I was once being interviewed on a radio show, and a call-in guest asked, “What was your “a-ha” moment that helped you triple your income in one year?” I responded in a way I never had before: “It was when I learned how important it was to live in the present moment.”
I do always talk about being present, but it’s usually in reference to getting out of overwhelm and feeling more peace. But the truth is, when you’re at peace, you become a magnet to all of your desires. Therefore, being present in the moment is an overall good strategy for business.
It seemed to be the hot topic of that week because another client, Tom, told me how challenged he was at staying in the present. It was something he was actively focused on but still wasn’t sure how to do.
First of all, it’s not an easy practice if you’re not used to living this way. I have an infamous story about working with a coach for several months solid, on being present. I thought it was torture and let her know that. I was not very coachable on the subject. Now I’m very grateful she didn’t fire me as a client. 😁
What I’ve learned about making the practice of present-moment awareness is to stop telling your stories. If you’re like most people, you have hundreds of stories you tell yourself all day long. They come in the form of beliefs and reactions to what you witness and experience.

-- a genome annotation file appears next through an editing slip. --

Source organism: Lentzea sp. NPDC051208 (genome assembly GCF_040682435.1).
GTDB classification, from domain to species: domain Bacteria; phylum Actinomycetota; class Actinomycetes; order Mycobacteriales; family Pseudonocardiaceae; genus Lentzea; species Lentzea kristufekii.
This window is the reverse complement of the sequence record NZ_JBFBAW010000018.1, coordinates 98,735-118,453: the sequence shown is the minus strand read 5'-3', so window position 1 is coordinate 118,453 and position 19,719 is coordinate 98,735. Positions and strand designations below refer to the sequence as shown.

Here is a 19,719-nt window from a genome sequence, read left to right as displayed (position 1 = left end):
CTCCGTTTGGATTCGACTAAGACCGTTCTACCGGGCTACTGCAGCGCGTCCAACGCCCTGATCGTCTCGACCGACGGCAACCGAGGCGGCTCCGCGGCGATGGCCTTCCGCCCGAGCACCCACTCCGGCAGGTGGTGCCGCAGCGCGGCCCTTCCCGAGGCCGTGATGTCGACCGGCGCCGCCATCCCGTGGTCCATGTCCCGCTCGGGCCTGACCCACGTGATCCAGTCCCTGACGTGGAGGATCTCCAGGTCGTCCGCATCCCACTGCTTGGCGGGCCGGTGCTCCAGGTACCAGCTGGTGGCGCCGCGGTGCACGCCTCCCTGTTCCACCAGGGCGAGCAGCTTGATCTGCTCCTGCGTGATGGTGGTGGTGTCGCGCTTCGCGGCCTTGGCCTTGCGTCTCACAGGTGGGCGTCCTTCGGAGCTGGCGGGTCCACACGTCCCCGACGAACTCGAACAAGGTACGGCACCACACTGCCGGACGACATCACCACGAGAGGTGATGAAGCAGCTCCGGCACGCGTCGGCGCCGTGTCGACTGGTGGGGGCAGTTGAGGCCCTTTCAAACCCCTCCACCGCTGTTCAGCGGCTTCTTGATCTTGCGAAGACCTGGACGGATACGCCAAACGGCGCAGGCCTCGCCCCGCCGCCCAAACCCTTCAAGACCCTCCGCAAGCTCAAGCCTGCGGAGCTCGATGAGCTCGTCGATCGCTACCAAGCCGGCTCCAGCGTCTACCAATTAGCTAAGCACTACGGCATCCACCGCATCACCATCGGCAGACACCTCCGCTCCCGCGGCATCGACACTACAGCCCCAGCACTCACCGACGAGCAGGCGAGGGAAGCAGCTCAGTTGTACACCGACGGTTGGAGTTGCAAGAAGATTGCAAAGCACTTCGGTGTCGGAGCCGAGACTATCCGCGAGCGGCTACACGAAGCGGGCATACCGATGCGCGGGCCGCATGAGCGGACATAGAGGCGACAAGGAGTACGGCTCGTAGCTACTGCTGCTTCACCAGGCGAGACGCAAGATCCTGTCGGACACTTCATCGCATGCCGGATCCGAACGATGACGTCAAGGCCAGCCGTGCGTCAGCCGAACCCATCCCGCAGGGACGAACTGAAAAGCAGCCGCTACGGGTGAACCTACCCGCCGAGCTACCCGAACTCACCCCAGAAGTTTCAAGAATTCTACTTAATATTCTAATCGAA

For instance, my client Sarah was talking about one of her new clients who missed his first scheduled appointment with her. She made up several possible reasons why he was a no-show. None of them were positive and she got emotionally “hooked” by his behavior. She was very much in her head and not present in the moment.
A way to practice being in the moment in this scenario could’ve looked like this:
Client doesn’t call in at scheduled time. Sarah notices and begins to make up stories about her client. She notices her emotional reaction and that her blood pressure is beginning to rise. Sarah takes a deep breath and observes her feelings.
Rather than getting worked up about the situation, she simply sits with her thoughts. She’s not mad at the client or at herself for potentially losing the client.
She surrenders to what is. The client didn’t show up. No more, no less.
Now she can move on with her day rather than running all sorts of different stories and scenarios in her head about what this means about her client, her business, and her as a business owner.
If you are whining or complaining in your head, you’re telling a story. If you’re making an assumption about something or someone, you’re making up a story.
All stories take you out of the moment because you’ll normally be future forward thinking or digging into your history for prior experiences about this topic.
Fewer stories equal more peace. Like all new behaviors, it’s a practice. It’s been over a decade since I was in my “Being in the Moment Boot Camp,” and I’m still practicing. Thankfully, the practice pays huge dividends.
How will it feel to banish your head trash?